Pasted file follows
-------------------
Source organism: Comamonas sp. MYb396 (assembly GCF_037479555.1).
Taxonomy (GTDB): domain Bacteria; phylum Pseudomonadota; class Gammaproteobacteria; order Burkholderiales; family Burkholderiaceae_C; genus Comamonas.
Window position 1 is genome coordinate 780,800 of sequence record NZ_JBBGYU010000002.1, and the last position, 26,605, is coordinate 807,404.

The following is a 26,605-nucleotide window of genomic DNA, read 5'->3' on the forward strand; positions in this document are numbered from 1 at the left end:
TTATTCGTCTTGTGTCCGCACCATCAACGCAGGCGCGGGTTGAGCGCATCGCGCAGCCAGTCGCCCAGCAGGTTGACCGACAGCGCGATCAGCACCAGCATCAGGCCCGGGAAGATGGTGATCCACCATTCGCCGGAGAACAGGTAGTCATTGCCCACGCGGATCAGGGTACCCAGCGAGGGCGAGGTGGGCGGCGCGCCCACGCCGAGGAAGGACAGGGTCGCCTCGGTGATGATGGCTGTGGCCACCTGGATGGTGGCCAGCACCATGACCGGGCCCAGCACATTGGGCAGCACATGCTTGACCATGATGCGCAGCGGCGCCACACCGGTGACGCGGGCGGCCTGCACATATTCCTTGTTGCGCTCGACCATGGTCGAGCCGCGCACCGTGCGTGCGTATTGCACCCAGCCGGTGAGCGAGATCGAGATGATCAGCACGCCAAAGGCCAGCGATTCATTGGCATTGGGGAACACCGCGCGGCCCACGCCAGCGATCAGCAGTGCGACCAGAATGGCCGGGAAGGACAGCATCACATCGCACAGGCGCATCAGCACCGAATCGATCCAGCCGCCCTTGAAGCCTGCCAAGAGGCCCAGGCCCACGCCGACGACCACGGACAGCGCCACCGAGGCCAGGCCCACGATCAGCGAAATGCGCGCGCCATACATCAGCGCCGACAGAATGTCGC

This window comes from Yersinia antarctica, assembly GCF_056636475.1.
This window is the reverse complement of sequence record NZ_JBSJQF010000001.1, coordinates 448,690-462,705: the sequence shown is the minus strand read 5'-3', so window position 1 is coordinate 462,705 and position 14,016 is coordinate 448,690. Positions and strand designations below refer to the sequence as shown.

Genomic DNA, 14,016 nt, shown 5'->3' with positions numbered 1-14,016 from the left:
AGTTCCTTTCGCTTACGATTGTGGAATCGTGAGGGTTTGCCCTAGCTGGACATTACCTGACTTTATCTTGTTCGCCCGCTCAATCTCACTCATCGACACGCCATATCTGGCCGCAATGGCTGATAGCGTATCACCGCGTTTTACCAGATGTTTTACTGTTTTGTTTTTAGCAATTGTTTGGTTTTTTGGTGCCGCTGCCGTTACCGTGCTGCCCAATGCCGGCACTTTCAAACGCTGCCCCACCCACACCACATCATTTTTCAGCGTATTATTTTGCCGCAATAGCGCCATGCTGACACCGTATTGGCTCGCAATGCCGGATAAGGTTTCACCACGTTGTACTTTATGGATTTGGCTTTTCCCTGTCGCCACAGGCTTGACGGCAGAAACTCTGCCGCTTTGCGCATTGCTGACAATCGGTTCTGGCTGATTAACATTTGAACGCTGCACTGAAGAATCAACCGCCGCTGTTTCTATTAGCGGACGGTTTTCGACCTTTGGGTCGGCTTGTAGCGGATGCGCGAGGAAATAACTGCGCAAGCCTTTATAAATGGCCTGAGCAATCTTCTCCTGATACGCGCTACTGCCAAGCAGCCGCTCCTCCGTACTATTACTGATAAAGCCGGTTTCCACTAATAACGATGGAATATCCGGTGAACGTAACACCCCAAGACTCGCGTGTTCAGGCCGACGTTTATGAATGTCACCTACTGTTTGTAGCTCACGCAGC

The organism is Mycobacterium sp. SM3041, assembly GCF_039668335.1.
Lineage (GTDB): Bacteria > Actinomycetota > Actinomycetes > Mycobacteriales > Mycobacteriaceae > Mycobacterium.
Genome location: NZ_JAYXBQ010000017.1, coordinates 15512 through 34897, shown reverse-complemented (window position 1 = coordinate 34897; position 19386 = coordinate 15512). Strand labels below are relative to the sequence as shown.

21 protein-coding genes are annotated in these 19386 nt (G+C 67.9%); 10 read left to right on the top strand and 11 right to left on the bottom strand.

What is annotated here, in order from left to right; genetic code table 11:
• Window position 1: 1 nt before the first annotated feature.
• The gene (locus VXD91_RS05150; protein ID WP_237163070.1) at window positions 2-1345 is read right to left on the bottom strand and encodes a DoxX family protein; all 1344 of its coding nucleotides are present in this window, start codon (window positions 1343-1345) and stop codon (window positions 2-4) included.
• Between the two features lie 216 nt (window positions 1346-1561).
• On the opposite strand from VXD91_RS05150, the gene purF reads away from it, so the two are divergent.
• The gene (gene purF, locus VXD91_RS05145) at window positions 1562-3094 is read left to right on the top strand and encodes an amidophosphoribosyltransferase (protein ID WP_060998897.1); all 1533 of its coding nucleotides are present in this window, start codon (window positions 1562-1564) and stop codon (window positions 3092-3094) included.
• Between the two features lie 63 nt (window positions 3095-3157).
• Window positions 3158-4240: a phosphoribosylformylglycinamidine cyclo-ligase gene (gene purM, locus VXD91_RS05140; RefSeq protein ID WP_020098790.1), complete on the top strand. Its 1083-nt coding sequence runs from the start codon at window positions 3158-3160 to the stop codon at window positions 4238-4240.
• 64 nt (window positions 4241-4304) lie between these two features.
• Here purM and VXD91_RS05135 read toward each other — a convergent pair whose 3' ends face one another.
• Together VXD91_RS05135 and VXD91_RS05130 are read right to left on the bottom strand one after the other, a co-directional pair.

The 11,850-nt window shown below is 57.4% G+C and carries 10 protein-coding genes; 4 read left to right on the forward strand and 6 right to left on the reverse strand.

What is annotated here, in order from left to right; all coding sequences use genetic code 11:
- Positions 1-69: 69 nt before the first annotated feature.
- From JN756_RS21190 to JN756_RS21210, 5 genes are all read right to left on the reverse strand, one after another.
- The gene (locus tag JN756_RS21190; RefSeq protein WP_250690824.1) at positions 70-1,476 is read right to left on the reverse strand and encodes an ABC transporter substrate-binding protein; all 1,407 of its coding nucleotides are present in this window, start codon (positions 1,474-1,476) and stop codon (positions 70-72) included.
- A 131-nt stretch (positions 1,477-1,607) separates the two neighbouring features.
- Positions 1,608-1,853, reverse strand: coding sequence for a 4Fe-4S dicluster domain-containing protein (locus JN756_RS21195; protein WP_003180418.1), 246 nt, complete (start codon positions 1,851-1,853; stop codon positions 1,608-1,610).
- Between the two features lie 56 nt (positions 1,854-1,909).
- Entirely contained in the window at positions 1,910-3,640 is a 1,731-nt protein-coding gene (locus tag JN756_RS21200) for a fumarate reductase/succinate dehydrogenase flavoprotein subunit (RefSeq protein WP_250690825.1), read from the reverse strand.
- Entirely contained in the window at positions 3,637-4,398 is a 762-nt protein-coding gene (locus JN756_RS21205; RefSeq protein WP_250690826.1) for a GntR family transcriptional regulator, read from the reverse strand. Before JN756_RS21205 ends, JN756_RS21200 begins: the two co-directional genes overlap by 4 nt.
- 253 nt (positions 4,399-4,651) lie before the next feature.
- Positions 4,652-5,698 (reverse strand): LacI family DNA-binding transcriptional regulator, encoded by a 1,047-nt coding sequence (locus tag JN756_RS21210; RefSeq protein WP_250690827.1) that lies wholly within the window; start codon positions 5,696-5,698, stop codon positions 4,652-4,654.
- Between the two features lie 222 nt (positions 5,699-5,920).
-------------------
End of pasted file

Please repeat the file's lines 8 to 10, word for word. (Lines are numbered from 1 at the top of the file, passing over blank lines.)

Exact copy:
Genomic DNA, 14,016 nt, shown 5'->3' with positions numbered 1-14,016 from the left:
AGTTCCTTTCGCTTACGATTGTGGAATCGTGAGGGTTTGCCCTAGCTGGACATTACCTGACTTTATCTTGTTCGCCCGCTCAATCTCACTCATCGACACGCCATATCTGGCCGCAATGGCTGATAGCGTATCACCGCGTTTTACCAGATGTTTTACTGTTTTGTTTTTAGCAATTGTTTGGTTTTTTGGTGCCGCTGCCGTTACCGTGCTGCCCAATGCCGGCACTTTCAAACGCTGCCCCACCCACACCACATCATTTTTCAGCGTATTATTTTGCCGCAATAGCGCCATGCTGACACCGTATTGGCTCGCAATGCCGGATAAGGTTTCACCACGTTGTACTTTATGGATTTGGCTTTTCCCTGTCGCCACAGGCTTGACGGCAGAAACTCTGCCGCTTTGCGCATTGCTGACAATCGGTTCTGGCTGATTAACATTTGAACGCTGCACTGAAGAATCAACCGCCGCTGTTTCTATTAGCGGACGGTTTTCGACCTTTGGGTCGGCTTGTAGCGGATGCGCGAGGAAATAACTGCGCAAGCCTTTATAAATGGCCTGAGCAATCTTCTCCTGATACGCGCTACTGCCAAGCAGCCGCTCCTCCGTACTATTACTGATAAAGCCGGTTTCCACTAATAACGATGGAATATCCGGTGAACGTAACACCCCAAGACTCGCGTGTTCAGGCCGACGTTTATGAATGTCACCTACTGTTTGTAGCTCACGCAGC

The organism is Mycobacterium sp. SM3041, assembly GCF_039668335.1.